Third, the Home School Agreements had been a legal requirement in all maintained schools, academies and city technology colleges in England and Wales since 1998 (School Standards and Framework Act, 1998). The Department for Education describes it as a statement explaining ‘the school’s aims and values’, ‘the school’s responsibilities towards its pupils’ and ‘the responsibility of each pupil’s parents’ (DfE, 2013, p. 1). However, while they are not legally binding they are quasi-contractual in nature and there is evidence to suggest that juridification in this form jeopardises the legitimacy of norm-conforming attitudes and identity-forming social memberships that form the basis of school communities (Gibson, 2013).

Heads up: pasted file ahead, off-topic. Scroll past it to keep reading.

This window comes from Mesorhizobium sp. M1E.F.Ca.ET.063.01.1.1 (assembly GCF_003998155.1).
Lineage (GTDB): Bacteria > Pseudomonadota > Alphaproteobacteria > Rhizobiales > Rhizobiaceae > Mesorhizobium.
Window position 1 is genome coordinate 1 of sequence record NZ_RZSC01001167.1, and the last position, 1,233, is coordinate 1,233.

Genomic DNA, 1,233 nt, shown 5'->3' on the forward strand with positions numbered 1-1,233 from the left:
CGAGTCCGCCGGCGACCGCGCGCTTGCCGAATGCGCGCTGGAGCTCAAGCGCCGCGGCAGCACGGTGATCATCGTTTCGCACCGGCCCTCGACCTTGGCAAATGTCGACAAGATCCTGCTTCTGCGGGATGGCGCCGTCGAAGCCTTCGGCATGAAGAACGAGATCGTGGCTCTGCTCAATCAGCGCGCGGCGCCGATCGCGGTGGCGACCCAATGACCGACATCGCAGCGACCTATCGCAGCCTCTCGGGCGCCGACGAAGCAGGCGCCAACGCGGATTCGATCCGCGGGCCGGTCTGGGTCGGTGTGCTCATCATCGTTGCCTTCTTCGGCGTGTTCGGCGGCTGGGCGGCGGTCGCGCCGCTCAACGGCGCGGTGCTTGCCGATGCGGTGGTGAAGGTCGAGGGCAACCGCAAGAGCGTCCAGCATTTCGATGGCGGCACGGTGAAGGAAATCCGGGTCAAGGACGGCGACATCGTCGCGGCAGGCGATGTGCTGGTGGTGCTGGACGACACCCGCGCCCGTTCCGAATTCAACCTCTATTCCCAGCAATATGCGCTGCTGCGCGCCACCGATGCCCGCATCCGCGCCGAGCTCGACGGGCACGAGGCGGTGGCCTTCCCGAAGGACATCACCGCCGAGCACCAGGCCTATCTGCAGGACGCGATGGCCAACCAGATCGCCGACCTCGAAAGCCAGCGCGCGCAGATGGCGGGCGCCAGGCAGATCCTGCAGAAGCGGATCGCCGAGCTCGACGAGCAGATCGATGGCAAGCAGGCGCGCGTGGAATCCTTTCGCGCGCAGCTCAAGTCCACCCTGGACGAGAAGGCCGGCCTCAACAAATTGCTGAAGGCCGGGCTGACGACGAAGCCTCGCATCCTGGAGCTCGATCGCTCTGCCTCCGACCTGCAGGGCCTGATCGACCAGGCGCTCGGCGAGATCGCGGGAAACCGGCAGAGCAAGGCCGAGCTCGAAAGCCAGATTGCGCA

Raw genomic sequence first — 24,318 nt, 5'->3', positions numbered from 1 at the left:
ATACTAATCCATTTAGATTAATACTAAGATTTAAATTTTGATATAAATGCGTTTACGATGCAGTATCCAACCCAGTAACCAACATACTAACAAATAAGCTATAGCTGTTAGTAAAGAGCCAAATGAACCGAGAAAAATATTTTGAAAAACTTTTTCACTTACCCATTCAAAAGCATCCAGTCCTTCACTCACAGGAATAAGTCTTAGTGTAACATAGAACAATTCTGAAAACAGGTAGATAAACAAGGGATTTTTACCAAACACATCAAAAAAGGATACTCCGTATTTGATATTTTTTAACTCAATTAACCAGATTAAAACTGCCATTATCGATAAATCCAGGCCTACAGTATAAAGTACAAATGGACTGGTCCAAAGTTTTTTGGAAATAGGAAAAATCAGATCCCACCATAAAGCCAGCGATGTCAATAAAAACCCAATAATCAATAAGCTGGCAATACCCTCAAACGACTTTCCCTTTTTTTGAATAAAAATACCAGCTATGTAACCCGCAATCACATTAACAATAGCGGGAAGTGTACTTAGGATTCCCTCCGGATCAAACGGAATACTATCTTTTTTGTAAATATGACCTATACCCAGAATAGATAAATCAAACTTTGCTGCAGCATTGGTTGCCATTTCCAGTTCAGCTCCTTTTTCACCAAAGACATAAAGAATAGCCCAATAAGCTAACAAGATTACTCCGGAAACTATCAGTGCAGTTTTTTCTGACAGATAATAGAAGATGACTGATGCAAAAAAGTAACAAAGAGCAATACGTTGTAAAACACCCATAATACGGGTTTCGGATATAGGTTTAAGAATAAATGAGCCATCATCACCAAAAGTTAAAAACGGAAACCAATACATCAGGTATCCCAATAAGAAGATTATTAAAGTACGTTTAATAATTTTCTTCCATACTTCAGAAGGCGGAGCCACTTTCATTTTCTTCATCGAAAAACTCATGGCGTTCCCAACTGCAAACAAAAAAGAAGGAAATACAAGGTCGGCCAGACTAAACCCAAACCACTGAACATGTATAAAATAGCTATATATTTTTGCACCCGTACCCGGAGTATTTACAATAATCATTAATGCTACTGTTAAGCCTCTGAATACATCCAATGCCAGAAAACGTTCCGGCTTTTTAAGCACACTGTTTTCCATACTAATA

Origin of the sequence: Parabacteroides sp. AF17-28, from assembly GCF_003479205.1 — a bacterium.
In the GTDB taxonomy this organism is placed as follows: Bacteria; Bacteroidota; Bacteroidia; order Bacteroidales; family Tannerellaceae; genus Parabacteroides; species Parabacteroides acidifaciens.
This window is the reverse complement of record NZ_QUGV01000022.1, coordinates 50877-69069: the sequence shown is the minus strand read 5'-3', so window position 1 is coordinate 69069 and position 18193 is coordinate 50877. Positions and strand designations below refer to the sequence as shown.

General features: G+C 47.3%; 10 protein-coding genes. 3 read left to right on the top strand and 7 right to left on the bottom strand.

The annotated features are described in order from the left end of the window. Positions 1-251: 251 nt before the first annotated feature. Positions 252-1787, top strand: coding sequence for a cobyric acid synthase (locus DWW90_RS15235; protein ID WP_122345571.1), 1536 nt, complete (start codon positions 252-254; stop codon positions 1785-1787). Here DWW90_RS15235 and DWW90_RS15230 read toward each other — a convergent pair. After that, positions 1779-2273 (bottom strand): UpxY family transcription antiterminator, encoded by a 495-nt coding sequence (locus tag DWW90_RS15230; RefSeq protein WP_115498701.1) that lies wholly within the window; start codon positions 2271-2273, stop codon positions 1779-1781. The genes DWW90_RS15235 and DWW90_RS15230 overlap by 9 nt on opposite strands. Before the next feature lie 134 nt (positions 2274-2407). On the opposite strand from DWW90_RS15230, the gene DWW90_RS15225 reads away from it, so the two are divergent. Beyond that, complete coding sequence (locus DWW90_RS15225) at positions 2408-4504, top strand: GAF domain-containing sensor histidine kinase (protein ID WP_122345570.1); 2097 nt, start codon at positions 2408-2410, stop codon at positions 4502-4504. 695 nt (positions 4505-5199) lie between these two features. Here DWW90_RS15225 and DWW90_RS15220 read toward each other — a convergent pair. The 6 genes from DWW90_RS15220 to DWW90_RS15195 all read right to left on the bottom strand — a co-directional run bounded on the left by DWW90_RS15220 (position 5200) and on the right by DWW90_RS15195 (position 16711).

Alexander, R (2004) ‘Still no pedagogy? Principles, pragmatism and compliance in primary education’, in Cambridge Journal of Education. 34(1). Almond, P. (2013) Corporate manslaughter and regulatory reform. Basingstoke: Palgrave. Bastiani, J. (1996) Home–school contracts and agreements—opportunity or threat? London: RSA. BBC News Essex. (2013) Canvey Island school bans triangle shaped flapjacks. Retrieved from: http://www.bbc.co.uk/news/uk-england-essex-21923218 Coulby, D. (2000) Beyond the National Curriculum: Curricular centralism and cultural diversity in Europe and the U.S.A.. London: Routledge Falmer. DCSF (Department for Children, Schools and Families) (2008) Working together: Listening to the voices of children and young people. London: DCSF. DfE (Department for Education) (2012) Teachers’ Standards in England from September 2012. Retrieved from: www.tda.gov.uk/standards DfE (2013) Department for Education (2013) Home–school agreements—Guidance for local authorities and governing bodies. Retrieved from: http://www.education.gov.uk/schools/pupilsupport/parents/ involvement/home–school agreement/a0014718/home–school-agreements DES (Department of Education and Science) (1989) National Curriculum: From Policy to Practice. HMSO: London. DfES (2003) Excellence and Enjoyment: a strategy for primary schools. London: Department for Education and Skills Gibson, H. (2013) Home–school agreements: explaining the growth of ‘juridification’ and contractualism in schools. In Oxford Review of Education 39(6)780-796. Habermas, J. (2006) The Theory of Communicative Action: Volume 2. Cambridge, Polity HSE (Health and Safety Executive) (2013) Myth busters challenge panel findings. Retrieved from: http://www.hse.gov.uk/myth/myth-busting/index.htm Hobbes, T. (2008 ) Leviathan. Oxford: Oxford University Press. House of Commons (2012) Acts and Statutory Instruments: the volume of UK legislation 1950 to 2012. Standard Note: SN/SG/2911. NCC (The National Curriculum Council) (1989) The National Curriculum. An Introduction: the new terminology. HMSO. London Norman Waterhouse Lawyers. (2004). Contract-v-agreement. Agreement, 44, September. Retrieved from: http://www.normans.com.au/news/business_issue48_sept2004.html Shannon, D. (2013) Why I am suing Oxford for 'selecting students by wealth'. The Guardian (21st Jan 2013). Retrieved from: http://www.theguardian.com/commentisfree/2013/jan/21/suing-oxford-university-students-wealth School Standards and Framework Act (1998) Part IV: Home–school agreements (Paragraphs: 110–111). Retrieved from: http:/www.legislation.gov.uk/ukpga/1998/31/contents Student Charter (The) – Anglia Ruskin University (2014). Retrieved from: http://web.anglia.ac.uk/ Teubner, G. (ed.) (1987) Juridification of Social Spheres: A Comparative Analysis in the Areas of labor, corporate, antitrust, and social welfare law. Walter de Gruyter, Berlin. Weber, M. (1930). The Protestant ethic and the spirit of capitalism. London: Unwin.